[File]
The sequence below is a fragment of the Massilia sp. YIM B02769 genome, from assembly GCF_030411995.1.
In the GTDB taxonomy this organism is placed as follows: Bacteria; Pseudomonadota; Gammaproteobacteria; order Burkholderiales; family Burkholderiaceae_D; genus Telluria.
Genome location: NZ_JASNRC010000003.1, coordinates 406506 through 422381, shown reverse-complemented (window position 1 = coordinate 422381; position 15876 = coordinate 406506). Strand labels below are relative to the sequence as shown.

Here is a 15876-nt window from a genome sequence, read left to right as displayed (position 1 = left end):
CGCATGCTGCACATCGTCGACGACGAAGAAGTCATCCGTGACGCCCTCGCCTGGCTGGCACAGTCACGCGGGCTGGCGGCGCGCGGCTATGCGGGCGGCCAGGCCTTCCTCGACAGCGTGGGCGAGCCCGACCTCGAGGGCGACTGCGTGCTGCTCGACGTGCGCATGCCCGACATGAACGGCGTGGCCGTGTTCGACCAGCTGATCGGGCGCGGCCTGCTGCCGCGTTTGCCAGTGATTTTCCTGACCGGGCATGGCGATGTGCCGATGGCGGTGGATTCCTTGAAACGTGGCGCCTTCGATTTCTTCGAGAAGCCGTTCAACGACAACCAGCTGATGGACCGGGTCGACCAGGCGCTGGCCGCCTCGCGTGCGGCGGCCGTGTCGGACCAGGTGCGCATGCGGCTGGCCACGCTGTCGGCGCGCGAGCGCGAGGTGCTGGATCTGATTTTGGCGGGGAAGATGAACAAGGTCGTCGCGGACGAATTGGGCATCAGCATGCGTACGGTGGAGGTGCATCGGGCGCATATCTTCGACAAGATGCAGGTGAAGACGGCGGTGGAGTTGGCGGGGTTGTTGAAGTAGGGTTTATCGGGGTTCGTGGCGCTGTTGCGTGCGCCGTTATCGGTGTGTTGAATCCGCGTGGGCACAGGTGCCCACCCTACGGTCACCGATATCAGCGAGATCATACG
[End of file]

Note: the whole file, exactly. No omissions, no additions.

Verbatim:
The sequence below is a fragment of the Massilia sp. YIM B02769 genome, from assembly GCF_030411995.1.
In the GTDB taxonomy this organism is placed as follows: Bacteria; Pseudomonadota; Gammaproteobacteria; order Burkholderiales; family Burkholderiaceae_D; genus Telluria.
Genome location: NZ_JASNRC010000003.1, coordinates 406506 through 422381, shown reverse-complemented (window position 1 = coordinate 422381; position 15876 = coordinate 406506). Strand labels below are relative to the sequence as shown.

Here is a 15876-nt window from a genome sequence, read left to right as displayed (position 1 = left end):
CGCATGCTGCACATCGTCGACGACGAAGAAGTCATCCGTGACGCCCTCGCCTGGCTGGCACAGTCACGCGGGCTGGCGGCGCGCGGCTATGCGGGCGGCCAGGCCTTCCTCGACAGCGTGGGCGAGCCCGACCTCGAGGGCGACTGCGTGCTGCTCGACGTGCGCATGCCCGACATGAACGGCGTGGCCGTGTTCGACCAGCTGATCGGGCGCGGCCTGCTGCCGCGTTTGCCAGTGATTTTCCTGACCGGGCATGGCGATGTGCCGATGGCGGTGGATTCCTTGAAACGTGGCGCCTTCGATTTCTTCGAGAAGCCGTTCAACGACAACCAGCTGATGGACCGGGTCGACCAGGCGCTGGCCGCCTCGCGTGCGGCGGCCGTGTCGGACCAGGTGCGCATGCGGCTGGCCACGCTGTCGGCGCGCGAGCGCGAGGTGCTGGATCTGATTTTGGCGGGGAAGATGAACAAGGTCGTCGCGGACGAATTGGGCATCAGCATGCGTACGGTGGAGGTGCATCGGGCGCATATCTTCGACAAGATGCAGGTGAAGACGGCGGTGGAGTTGGCGGGGTTGTTGAAGTAGGGTTTATCGGGGTTCGTGGCGCTGTTGCGTGCGCCGTTATCGGTGTGTTGAATCCGCGTGGGCACAGGTGCCCACCCTACGGTCACCGATATCAGCGAGATCATACG